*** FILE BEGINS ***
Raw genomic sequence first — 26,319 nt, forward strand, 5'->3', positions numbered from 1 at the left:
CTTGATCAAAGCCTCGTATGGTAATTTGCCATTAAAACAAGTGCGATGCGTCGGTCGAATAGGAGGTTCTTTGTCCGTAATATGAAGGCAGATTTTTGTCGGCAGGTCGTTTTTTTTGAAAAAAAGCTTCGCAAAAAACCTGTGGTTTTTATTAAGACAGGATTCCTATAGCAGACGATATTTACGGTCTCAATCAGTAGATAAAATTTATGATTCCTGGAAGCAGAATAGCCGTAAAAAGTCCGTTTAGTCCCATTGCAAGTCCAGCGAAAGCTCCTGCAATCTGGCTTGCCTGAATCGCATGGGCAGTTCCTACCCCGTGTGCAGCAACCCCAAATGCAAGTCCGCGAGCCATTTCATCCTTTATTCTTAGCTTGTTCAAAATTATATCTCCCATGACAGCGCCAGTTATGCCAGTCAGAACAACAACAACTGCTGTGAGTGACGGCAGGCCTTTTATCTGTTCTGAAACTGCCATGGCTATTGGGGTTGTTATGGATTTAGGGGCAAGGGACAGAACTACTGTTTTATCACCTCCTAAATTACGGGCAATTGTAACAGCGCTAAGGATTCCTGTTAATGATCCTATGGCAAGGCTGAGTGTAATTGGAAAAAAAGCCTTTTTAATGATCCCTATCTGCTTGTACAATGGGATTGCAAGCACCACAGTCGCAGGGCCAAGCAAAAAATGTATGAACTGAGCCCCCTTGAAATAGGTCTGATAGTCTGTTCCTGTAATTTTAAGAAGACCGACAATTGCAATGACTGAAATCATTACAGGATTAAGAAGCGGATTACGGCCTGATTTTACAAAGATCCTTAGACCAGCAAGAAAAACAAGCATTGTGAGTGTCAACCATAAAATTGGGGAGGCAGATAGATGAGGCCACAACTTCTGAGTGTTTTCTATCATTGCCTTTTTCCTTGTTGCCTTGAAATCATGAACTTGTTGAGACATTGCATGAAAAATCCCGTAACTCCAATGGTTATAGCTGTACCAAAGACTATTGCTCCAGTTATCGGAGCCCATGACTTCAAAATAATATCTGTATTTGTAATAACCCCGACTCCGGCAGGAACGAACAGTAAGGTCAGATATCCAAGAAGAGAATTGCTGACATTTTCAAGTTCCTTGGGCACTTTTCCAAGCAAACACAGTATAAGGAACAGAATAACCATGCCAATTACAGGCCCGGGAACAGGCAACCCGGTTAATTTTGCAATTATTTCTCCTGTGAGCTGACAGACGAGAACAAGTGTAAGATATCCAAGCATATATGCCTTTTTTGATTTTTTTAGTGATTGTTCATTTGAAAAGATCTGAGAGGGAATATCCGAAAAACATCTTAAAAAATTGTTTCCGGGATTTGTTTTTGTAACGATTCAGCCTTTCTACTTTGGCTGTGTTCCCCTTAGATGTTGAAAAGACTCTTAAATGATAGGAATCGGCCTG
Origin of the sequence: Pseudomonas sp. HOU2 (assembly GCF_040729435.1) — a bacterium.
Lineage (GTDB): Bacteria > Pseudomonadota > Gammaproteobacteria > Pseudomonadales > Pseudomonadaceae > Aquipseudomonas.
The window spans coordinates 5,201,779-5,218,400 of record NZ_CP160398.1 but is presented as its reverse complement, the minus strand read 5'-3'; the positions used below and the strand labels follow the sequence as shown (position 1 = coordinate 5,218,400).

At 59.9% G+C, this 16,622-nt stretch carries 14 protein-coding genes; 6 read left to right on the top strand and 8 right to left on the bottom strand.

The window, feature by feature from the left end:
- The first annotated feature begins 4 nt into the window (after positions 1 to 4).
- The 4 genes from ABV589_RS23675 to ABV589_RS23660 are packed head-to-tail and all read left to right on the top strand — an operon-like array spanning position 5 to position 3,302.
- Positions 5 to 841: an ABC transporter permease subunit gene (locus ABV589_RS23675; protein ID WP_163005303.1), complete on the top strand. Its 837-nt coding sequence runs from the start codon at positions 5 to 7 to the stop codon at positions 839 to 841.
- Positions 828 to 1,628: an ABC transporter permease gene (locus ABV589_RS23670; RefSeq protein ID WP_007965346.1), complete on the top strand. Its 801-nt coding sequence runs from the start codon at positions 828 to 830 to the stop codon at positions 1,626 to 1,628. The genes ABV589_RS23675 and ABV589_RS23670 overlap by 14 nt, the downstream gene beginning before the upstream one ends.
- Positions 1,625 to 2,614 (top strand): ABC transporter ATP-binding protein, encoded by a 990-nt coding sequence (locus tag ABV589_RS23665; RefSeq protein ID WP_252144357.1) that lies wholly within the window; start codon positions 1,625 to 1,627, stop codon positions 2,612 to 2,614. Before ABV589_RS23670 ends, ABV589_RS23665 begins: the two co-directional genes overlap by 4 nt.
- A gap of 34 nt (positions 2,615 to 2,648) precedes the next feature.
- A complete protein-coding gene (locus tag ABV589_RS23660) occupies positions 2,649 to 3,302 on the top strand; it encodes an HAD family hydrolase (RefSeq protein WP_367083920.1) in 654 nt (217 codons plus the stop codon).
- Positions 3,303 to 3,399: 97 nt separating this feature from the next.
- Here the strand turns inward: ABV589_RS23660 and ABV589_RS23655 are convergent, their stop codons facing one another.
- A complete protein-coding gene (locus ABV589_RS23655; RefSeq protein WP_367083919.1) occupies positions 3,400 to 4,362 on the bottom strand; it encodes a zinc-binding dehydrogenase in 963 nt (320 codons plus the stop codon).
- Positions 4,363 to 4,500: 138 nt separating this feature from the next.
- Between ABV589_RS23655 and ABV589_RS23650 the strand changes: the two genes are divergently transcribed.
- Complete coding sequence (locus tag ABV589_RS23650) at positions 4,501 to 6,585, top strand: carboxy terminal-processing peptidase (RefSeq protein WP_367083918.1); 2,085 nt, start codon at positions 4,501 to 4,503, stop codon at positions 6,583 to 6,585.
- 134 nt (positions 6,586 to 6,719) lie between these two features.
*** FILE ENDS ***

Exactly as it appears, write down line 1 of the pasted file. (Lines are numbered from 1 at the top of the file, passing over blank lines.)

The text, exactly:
Raw genomic sequence first — 26,319 nt, forward strand, 5'->3', positions numbered from 1 at the left: